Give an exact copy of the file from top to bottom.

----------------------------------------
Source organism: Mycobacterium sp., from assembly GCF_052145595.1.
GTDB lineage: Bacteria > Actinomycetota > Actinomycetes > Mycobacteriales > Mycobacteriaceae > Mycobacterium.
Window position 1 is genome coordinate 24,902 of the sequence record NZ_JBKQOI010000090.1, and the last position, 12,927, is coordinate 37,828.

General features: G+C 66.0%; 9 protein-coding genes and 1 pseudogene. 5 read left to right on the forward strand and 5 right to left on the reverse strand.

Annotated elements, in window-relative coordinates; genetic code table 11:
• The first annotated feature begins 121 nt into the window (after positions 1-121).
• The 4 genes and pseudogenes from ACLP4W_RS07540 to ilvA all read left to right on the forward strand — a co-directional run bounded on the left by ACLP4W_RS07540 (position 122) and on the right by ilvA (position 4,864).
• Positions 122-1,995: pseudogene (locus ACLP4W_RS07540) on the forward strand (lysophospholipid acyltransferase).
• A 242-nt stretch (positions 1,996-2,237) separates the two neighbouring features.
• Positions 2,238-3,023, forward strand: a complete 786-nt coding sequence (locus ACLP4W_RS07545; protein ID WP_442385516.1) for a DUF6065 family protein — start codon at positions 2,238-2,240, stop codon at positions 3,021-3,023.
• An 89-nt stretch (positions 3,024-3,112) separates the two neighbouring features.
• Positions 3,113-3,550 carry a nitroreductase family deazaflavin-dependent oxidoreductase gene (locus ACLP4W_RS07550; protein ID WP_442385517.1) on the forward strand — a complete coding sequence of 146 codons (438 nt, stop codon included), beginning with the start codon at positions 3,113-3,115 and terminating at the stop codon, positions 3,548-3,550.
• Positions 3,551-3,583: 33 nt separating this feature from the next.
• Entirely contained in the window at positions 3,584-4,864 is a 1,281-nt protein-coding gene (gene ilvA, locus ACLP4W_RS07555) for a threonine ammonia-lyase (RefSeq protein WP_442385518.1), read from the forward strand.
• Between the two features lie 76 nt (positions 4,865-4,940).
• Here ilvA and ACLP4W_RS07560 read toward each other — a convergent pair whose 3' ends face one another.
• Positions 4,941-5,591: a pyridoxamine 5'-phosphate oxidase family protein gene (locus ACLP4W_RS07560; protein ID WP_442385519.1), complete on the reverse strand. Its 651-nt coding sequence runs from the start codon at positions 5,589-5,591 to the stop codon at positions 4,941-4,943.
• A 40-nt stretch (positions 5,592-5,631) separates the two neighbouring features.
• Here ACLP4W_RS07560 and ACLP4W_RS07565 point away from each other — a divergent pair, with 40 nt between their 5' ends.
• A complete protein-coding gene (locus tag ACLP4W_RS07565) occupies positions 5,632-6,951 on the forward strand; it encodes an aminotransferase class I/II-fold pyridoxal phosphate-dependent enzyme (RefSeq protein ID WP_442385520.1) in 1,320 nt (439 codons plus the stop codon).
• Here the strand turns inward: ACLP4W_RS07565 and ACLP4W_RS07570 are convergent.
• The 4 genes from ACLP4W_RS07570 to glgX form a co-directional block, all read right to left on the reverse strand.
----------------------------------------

Source organism: Mycobacterium sp., from assembly GCF_052145595.1.
GTDB lineage: Bacteria > Actinomycetota > Actinomycetes > Mycobacteriales > Mycobacteriaceae > Mycobacterium.
Window position 1 is genome coordinate 24,902 of the sequence record NZ_JBKQOI010000090.1, and the last position, 12,927, is coordinate 37,828.

General features: G+C 66.0%; 9 protein-coding genes and 1 pseudogene. 5 read left to right on the forward strand and 5 right to left on the reverse strand.

Annotated elements, in window-relative coordinates; genetic code table 11:
• The first annotated feature begins 121 nt into the window (after positions 1-121).
• The 4 genes and pseudogenes from ACLP4W_RS07540 to ilvA all read left to right on the forward strand — a co-directional run bounded on the left by ACLP4W_RS07540 (position 122) and on the right by ilvA (position 4,864).
• Positions 122-1,995: pseudogene (locus ACLP4W_RS07540) on the forward strand (lysophospholipid acyltransferase).
• A 242-nt stretch (positions 1,996-2,237) separates the two neighbouring features.
• Positions 2,238-3,023, forward strand: a complete 786-nt coding sequence (locus ACLP4W_RS07545; protein ID WP_442385516.1) for a DUF6065 family protein — start codon at positions 2,238-2,240, stop codon at positions 3,021-3,023.
• An 89-nt stretch (positions 3,024-3,112) separates the two neighbouring features.
• Positions 3,113-3,550 carry a nitroreductase family deazaflavin-dependent oxidoreductase gene (locus ACLP4W_RS07550; protein ID WP_442385517.1) on the forward strand — a complete coding sequence of 146 codons (438 nt, stop codon included), beginning with the start codon at positions 3,113-3,115 and terminating at the stop codon, positions 3,548-3,550.
• Positions 3,551-3,583: 33 nt separating this feature from the next.
• Entirely contained in the window at positions 3,584-4,864 is a 1,281-nt protein-coding gene (gene ilvA, locus ACLP4W_RS07555) for a threonine ammonia-lyase (RefSeq protein WP_442385518.1), read from the forward strand.
• Between the two features lie 76 nt (positions 4,865-4,940).
• Here ilvA and ACLP4W_RS07560 read toward each other — a convergent pair whose 3' ends face one another.
• Positions 4,941-5,591: a pyridoxamine 5'-phosphate oxidase family protein gene (locus ACLP4W_RS07560; protein ID WP_442385519.1), complete on the reverse strand. Its 651-nt coding sequence runs from the start codon at positions 5,589-5,591 to the stop codon at positions 4,941-4,943.
• A 40-nt stretch (positions 5,592-5,631) separates the two neighbouring features.
• Here ACLP4W_RS07560 and ACLP4W_RS07565 point away from each other — a divergent pair, with 40 nt between their 5' ends.
• A complete protein-coding gene (locus tag ACLP4W_RS07565) occupies positions 5,632-6,951 on the forward strand; it encodes an aminotransferase class I/II-fold pyridoxal phosphate-dependent enzyme (RefSeq protein ID WP_442385520.1) in 1,320 nt (439 codons plus the stop codon).
• Here the strand turns inward: ACLP4W_RS07565 and ACLP4W_RS07570 are convergent.
• The 4 genes from ACLP4W_RS07570 to glgX form a co-directional block, all read right to left on the reverse strand.